Abbott Laboratories on Wednesday laid off 550 workers across several business units and said it plans to cut "several hundred" additional workers in 2013.
About 100 of the layoffs were in Chicago area mostly related to sales and marketing and operations personnel at the company's Lake County headquarters campus and business units that will remain under the Abbott banner after the company spins off its proprietary pharmaceutical arm as a separate company called AbbVie Inc. on Jan. 1.
Abbott revealed the cuts in its third-quarter earnings under a $478 million pretax charge that will pay for the restructuring. That amount includes costs related to earlier job cuts and those expected in 2013.
Scott Stoffel, a company spokesman, cited a need to "align ... resources to better meet evolving business needs."
The cuts represent the second round of layoffs Abbott has announced in 2012. Abbott also cut 700 jobs in January, including about 200 in Lake County.
Abbott announced the layoffs to workers Wednesday morning after the company said its third-quarter income beat Wall Street expectations by 2 cents per share despite a slight drop in revenue, as it cut expenses ahead of its planned split.
Abbott Chief Executive Miles White said in a conference call with investors that Abbott remains on track to complete the spinoff Jan. 1, separating its portfolio of proprietary drugs, including the blockbuster Humira, into AbbVie. The legacy Abbott will retain a range of products, from heart stents to baby formula and generic drugs.
The two companies will begin trading separately Jan. 2 on the New York Stock Exchange.
Abbott said net income rose to $1.94 billion, or $1.21 per share, up from $303 million, or 19 cents a share, in the year-earlier period, when it took a $1.4 billion charge for litigation over improper marketing of the anti-seizure drug Depakote.
Excluding some items, Abbott said it earned $1.30 a share. Analysts polled by Thomson Reuters expected adjusted earnings of $1.28 a share.
Sales declined slightly to $9.77 billion from $9.82 billion in the same quarter of 2011, falling short of analysts' estimates of $9.94 billion. Abbott attributed the drop largely to unfavorable foreign exchange rates.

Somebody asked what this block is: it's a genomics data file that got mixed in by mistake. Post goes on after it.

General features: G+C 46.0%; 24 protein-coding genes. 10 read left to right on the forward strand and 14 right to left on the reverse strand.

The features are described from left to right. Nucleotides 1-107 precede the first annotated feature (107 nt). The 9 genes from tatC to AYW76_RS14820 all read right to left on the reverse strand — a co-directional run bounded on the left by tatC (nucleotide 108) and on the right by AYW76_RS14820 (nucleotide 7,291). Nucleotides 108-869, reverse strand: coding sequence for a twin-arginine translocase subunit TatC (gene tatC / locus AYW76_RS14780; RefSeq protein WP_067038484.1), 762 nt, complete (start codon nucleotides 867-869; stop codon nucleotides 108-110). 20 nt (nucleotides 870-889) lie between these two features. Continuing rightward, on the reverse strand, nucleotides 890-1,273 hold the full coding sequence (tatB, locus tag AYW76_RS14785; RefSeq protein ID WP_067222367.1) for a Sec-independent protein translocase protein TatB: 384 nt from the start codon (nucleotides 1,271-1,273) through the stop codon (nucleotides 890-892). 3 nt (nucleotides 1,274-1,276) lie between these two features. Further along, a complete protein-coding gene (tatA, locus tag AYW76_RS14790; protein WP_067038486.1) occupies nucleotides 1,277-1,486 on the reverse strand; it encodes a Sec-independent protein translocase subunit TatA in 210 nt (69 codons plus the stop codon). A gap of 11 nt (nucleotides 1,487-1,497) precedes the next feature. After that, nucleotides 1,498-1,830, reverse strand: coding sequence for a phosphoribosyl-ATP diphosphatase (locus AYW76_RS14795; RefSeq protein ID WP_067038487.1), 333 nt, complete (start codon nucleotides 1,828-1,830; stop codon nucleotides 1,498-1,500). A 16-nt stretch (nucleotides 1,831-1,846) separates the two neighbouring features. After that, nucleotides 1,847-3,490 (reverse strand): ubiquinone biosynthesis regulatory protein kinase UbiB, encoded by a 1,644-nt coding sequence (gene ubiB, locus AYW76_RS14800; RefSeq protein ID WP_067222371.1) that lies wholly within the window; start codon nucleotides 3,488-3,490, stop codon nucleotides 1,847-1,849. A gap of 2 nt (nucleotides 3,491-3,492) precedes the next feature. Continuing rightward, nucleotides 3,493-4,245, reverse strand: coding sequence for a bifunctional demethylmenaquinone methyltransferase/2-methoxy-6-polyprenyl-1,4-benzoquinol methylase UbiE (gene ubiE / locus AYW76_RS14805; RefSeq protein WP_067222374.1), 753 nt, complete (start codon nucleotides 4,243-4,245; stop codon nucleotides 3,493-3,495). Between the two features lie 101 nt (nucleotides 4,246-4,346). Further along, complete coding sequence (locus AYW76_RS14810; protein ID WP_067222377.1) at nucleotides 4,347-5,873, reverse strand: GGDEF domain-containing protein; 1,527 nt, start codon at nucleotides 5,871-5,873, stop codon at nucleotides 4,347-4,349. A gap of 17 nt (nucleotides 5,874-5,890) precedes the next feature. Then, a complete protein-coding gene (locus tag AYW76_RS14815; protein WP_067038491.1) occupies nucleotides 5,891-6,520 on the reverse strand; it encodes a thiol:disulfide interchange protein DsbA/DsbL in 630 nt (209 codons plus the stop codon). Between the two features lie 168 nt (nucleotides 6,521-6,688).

Despite performing mostly in line with Wall Street expectations, shares fell 4.3 percent, or $3.09, to close Wednesday at $69.04. Analysts blamed the sell-off on weaker-than-expected projections for AbbVie.
Abbott executives offered new financial details for both firms in the call Wednesday, projecting weaker sales and a higher-than-expected tax rate for AbbVie. Executives said they expect AbbVie 2013 sales of slightly more than $18 billion, with figures flat to slightly down over the following two years.
Abbott also said it expects an effective tax rate of about 22 percent for the spinoff firm, which is 10 percentage points higher than it projected earlier this year in a securities filing related to the spinoff and above the historical average, said Damien Conover, an analyst with Morningstar.
Abbott executives said the higher rate reflects AbbVie's emphasis on shareholder returns, including an annual dividend of $1.60 per share starting with a quarterly distribution in February. To pay those dividends, the company must repatriate cash earned overseas, which will be taxed at the higher U.S. rate.
Abbott Labs, meanwhile, will pay an annual dividend of 56 cents per share.
Wednesday also marked the first time Abbott rolled out AbbVie's prospective top executives, CEO Richard Gonzalez and CFO William Chase, to investors.
The morning earnings call served as an opportunity for Gonzalez to put behind him a flap over his corporate biography, which contained inflated educational credentials on Abbott's website and in regulatory filings for at least 6 years, Conover said.
"It was critical just to hear Rick talk a little bit," he said. "He's been with the company for so long that (the resume issue) is less important in the investment community's eyes, but it's important for him to be able to put that behind him."
Tony Butler, a Barclays analyst, said he was impressed by Gonzalez and Chase.
"To some degree, you want to make sure you're getting appropriate responses from the people who run the business," Butler said.
Gonzalez, he said, "has the confidence of (Abbott's) board and senior managers. Does he have the confidence of investors? Let's just see how AbbVie performs in the post-spin world. He has lots of wood to chop."
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